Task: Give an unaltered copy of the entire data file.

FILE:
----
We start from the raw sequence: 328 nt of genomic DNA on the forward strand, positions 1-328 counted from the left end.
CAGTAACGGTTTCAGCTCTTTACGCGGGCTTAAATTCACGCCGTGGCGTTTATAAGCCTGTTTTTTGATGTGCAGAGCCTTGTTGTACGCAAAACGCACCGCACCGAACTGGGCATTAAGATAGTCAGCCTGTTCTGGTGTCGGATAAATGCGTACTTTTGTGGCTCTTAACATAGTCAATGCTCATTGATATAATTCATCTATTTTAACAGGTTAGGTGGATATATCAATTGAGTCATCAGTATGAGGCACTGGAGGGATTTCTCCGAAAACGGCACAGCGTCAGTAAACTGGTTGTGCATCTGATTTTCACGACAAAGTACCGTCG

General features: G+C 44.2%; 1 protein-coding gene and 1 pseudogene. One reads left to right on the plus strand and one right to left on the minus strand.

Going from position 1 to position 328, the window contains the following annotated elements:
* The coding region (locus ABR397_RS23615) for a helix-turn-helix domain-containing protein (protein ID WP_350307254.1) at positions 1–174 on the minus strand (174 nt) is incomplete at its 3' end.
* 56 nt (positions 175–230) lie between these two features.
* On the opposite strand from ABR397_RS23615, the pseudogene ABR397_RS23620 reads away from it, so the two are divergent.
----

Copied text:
We start from the raw sequence: 328 nt of genomic DNA on the forward strand, positions 1-328 counted from the left end.
CAGTAACGGTTTCAGCTCTTTACGCGGGCTTAAATTCACGCCGTGGCGTTTATAAGCCTGTTTTTTGATGTGCAGAGCCTTGTTGTACGCAAAACGCACCGCACCGAACTGGGCATTAAGATAGTCAGCCTGTTCTGGTGTCGGATAAATGCGTACTTTTGTGGCTCTTAACATAGTCAATGCTCATTGATATAATTCATCTATTTTAACAGGTTAGGTGGATATATCAATTGAGTCATCAGTATGAGGCACTGGAGGGATTTCTCCGAAAACGGCACAGCGTCAGTAAACTGGTTGTGCATCTGATTTTCACGACAAAGTACCGTCG

General features: G+C 44.2%; 1 protein-coding gene and 1 pseudogene. One reads left to right on the plus strand and one right to left on the minus strand.

Going from position 1 to position 328, the window contains the following annotated elements:
* The coding region (locus ABR397_RS23615) for a helix-turn-helix domain-containing protein (protein ID WP_350307254.1) at positions 1–174 on the minus strand (174 nt) is incomplete at its 3' end.
* 56 nt (positions 175–230) lie between these two features.
* On the opposite strand from ABR397_RS23615, the pseudogene ABR397_RS23620 reads away from it, so the two are divergent.